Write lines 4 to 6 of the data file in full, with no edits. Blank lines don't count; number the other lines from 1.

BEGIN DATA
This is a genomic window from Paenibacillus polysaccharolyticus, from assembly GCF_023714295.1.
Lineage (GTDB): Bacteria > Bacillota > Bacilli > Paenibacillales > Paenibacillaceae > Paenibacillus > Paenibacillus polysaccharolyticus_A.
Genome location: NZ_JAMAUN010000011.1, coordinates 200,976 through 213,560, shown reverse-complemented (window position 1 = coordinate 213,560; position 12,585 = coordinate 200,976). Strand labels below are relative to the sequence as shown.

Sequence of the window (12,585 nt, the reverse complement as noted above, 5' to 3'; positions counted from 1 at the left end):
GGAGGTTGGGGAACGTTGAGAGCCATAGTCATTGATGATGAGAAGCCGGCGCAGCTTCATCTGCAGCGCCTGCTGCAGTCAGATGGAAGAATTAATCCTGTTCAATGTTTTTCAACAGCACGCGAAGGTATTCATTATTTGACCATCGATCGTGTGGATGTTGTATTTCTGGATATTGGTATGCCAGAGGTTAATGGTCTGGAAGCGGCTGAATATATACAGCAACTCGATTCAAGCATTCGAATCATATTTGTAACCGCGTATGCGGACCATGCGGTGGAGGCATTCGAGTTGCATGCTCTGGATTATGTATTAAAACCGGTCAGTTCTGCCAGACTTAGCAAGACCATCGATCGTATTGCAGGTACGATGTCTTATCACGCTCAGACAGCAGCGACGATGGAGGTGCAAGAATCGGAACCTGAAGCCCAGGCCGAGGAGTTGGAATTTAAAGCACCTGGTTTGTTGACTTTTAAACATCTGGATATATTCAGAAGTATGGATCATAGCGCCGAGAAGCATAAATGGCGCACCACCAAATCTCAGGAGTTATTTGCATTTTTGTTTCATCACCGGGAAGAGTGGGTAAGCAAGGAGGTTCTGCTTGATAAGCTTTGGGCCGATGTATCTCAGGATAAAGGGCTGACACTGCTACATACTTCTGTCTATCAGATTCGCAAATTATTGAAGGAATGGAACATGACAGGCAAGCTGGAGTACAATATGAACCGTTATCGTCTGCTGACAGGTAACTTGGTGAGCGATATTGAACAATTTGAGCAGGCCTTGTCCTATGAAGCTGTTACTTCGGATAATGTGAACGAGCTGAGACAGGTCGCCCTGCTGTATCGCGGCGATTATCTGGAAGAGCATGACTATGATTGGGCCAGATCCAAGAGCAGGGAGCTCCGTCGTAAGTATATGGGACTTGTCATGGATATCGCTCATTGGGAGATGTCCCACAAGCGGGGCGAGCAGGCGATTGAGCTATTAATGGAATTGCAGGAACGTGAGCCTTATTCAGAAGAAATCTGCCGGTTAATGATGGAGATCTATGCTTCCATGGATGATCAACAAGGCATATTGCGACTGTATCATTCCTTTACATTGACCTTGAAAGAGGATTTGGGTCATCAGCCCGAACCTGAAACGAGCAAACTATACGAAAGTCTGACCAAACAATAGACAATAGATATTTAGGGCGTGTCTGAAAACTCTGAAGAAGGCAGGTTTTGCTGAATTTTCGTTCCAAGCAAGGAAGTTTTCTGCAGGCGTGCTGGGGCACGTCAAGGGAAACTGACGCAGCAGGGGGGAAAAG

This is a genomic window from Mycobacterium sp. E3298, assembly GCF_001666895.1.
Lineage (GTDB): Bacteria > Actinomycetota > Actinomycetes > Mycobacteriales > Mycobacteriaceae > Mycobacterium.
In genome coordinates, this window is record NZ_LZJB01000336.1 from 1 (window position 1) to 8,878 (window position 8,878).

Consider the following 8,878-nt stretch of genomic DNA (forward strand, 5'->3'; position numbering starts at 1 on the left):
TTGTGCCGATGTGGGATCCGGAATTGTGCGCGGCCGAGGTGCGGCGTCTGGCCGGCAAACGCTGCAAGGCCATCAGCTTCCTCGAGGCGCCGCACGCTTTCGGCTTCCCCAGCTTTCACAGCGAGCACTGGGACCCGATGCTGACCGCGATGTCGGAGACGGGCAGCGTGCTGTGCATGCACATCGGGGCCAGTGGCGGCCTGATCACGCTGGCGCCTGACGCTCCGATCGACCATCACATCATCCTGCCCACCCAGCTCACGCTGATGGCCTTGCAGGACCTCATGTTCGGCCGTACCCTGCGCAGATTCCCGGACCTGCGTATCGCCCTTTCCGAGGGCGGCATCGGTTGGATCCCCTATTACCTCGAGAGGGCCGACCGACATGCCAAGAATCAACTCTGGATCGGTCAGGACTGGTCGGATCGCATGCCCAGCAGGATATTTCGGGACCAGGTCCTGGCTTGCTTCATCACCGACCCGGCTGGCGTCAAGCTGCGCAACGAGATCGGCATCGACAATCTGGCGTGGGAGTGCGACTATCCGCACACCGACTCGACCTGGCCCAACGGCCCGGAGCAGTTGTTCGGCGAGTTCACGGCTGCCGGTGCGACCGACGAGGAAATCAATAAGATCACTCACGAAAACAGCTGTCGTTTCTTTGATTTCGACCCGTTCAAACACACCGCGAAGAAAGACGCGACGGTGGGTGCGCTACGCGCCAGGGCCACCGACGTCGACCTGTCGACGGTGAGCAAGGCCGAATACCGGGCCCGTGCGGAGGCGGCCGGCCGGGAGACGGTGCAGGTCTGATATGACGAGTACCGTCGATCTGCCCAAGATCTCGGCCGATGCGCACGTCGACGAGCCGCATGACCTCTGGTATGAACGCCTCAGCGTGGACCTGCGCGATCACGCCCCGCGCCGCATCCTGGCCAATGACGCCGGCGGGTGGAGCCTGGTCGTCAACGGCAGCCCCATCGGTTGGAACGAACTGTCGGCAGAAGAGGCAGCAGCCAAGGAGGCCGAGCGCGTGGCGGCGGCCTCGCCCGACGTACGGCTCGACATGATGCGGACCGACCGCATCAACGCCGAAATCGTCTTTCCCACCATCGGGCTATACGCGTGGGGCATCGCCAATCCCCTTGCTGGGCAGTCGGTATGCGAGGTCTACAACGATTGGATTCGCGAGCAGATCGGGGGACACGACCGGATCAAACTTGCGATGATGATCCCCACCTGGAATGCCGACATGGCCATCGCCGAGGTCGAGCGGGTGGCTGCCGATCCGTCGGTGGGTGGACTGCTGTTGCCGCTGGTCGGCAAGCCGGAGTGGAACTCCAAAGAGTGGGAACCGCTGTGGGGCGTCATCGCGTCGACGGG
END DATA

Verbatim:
Sequence of the window (12,585 nt, the reverse complement as noted above, 5' to 3'; positions counted from 1 at the left end):
GGAGGTTGGGGAACGTTGAGAGCCATAGTCATTGATGATGAGAAGCCGGCGCAGCTTCATCTGCAGCGCCTGCTGCAGTCAGATGGAAGAATTAATCCTGTTCAATGTTTTTCAACAGCACGCGAAGGTATTCATTATTTGACCATCGATCGTGTGGATGTTGTATTTCTGGATATTGGTATGCCAGAGGTTAATGGTCTGGAAGCGGCTGAATATATACAGCAACTCGATTCAAGCATTCGAATCATATTTGTAACCGCGTATGCGGACCATGCGGTGGAGGCATTCGAGTTGCATGCTCTGGATTATGTATTAAAACCGGTCAGTTCTGCCAGACTTAGCAAGACCATCGATCGTATTGCAGGTACGATGTCTTATCACGCTCAGACAGCAGCGACGATGGAGGTGCAAGAATCGGAACCTGAAGCCCAGGCCGAGGAGTTGGAATTTAAAGCACCTGGTTTGTTGACTTTTAAACATCTGGATATATTCAGAAGTATGGATCATAGCGCCGAGAAGCATAAATGGCGCACCACCAAATCTCAGGAGTTATTTGCATTTTTGTTTCATCACCGGGAAGAGTGGGTAAGCAAGGAGGTTCTGCTTGATAAGCTTTGGGCCGATGTATCTCAGGATAAAGGGCTGACACTGCTACATACTTCTGTCTATCAGATTCGCAAATTATTGAAGGAATGGAACATGACAGGCAAGCTGGAGTACAATATGAACCGTTATCGTCTGCTGACAGGTAACTTGGTGAGCGATATTGAACAATTTGAGCAGGCCTTGTCCTATGAAGCTGTTACTTCGGATAATGTGAACGAGCTGAGACAGGTCGCCCTGCTGTATCGCGGCGATTATCTGGAAGAGCATGACTATGATTGGGCCAGATCCAAGAGCAGGGAGCTCCGTCGTAAGTATATGGGACTTGTCATGGATATCGCTCATTGGGAGATGTCCCACAAGCGGGGCGAGCAGGCGATTGAGCTATTAATGGAATTGCAGGAACGTGAGCCTTATTCAGAAGAAATCTGCCGGTTAATGATGGAGATCTATGCTTCCATGGATGATCAACAAGGCATATTGCGACTGTATCATTCCTTTACATTGACCTTGAAAGAGGATTTGGGTCATCAGCCCGAACCTGAAACGAGCAAACTATACGAAAGTCTGACCAAACAATAGACAATAGATATTTAGGGCGTGTCTGAAAACTCTGAAGAAGGCAGGTTTTGCTGAATTTTCGTTCCAAGCAAGGAAGTTTTCTGCAGGCGTGCTGGGGCACGTCAAGGGAAACTGACGCAGCAGGGGGGAAAAG

This is a genomic window from Mycobacterium sp. E3298, assembly GCF_001666895.1.